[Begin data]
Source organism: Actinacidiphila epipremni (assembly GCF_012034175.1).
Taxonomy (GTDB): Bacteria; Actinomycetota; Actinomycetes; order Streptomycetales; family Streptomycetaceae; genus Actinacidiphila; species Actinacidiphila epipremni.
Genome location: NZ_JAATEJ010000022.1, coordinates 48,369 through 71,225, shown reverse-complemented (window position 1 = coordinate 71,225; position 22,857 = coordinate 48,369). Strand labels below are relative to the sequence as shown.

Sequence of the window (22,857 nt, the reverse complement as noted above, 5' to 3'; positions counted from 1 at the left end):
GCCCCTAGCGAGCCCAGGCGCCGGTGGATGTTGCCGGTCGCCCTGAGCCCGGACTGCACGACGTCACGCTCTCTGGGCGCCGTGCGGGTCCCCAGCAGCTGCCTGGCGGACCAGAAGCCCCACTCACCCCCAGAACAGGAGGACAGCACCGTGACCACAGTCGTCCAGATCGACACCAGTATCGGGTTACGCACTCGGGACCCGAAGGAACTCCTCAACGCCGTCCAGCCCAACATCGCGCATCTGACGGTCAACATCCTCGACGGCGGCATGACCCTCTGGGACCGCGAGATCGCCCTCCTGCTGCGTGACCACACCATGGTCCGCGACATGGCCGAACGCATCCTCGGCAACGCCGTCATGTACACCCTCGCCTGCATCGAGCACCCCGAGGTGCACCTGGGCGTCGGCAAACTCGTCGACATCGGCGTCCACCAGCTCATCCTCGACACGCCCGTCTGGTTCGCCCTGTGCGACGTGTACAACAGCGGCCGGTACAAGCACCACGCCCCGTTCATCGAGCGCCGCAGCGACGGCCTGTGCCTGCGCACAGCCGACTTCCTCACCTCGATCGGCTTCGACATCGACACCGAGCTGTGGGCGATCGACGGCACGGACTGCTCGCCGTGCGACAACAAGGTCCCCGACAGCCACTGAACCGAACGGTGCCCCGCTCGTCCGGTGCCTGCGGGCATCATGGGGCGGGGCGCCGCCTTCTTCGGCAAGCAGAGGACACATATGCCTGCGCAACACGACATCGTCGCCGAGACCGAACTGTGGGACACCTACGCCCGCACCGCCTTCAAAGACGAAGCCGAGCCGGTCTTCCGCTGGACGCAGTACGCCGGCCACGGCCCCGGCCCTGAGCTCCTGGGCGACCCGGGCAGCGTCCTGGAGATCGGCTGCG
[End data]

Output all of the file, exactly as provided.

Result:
Source organism: Actinacidiphila epipremni (assembly GCF_012034175.1).
Taxonomy (GTDB): Bacteria; Actinomycetota; Actinomycetes; order Streptomycetales; family Streptomycetaceae; genus Actinacidiphila; species Actinacidiphila epipremni.
Genome location: NZ_JAATEJ010000022.1, coordinates 48,369 through 71,225, shown reverse-complemented (window position 1 = coordinate 71,225; position 22,857 = coordinate 48,369). Strand labels below are relative to the sequence as shown.

Sequence of the window (22,857 nt, the reverse complement as noted above, 5' to 3'; positions counted from 1 at the left end):
GCCCCTAGCGAGCCCAGGCGCCGGTGGATGTTGCCGGTCGCCCTGAGCCCGGACTGCACGACGTCACGCTCTCTGGGCGCCGTGCGGGTCCCCAGCAGCTGCCTGGCGGACCAGAAGCCCCACTCACCCCCAGAACAGGAGGACAGCACCGTGACCACAGTCGTCCAGATCGACACCAGTATCGGGTTACGCACTCGGGACCCGAAGGAACTCCTCAACGCCGTCCAGCCCAACATCGCGCATCTGACGGTCAACATCCTCGACGGCGGCATGACCCTCTGGGACCGCGAGATCGCCCTCCTGCTGCGTGACCACACCATGGTCCGCGACATGGCCGAACGCATCCTCGGCAACGCCGTCATGTACACCCTCGCCTGCATCGAGCACCCCGAGGTGCACCTGGGCGTCGGCAAACTCGTCGACATCGGCGTCCACCAGCTCATCCTCGACACGCCCGTCTGGTTCGCCCTGTGCGACGTGTACAACAGCGGCCGGTACAAGCACCACGCCCCGTTCATCGAGCGCCGCAGCGACGGCCTGTGCCTGCGCACAGCCGACTTCCTCACCTCGATCGGCTTCGACATCGACACCGAGCTGTGGGCGATCGACGGCACGGACTGCTCGCCGTGCGACAACAAGGTCCCCGACAGCCACTGAACCGAACGGTGCCCCGCTCGTCCGGTGCCTGCGGGCATCATGGGGCGGGGCGCCGCCTTCTTCGGCAAGCAGAGGACACATATGCCTGCGCAACACGACATCGTCGCCGAGACCGAACTGTGGGACACCTACGCCCGCACCGCCTTCAAAGACGAAGCCGAGCCGGTCTTCCGCTGGACGCAGTACGCCGGCCACGGCCCCGGCCCTGAGCTCCTGGGCGACCCGGGCAGCGTCCTGGAGATCGGCTGCG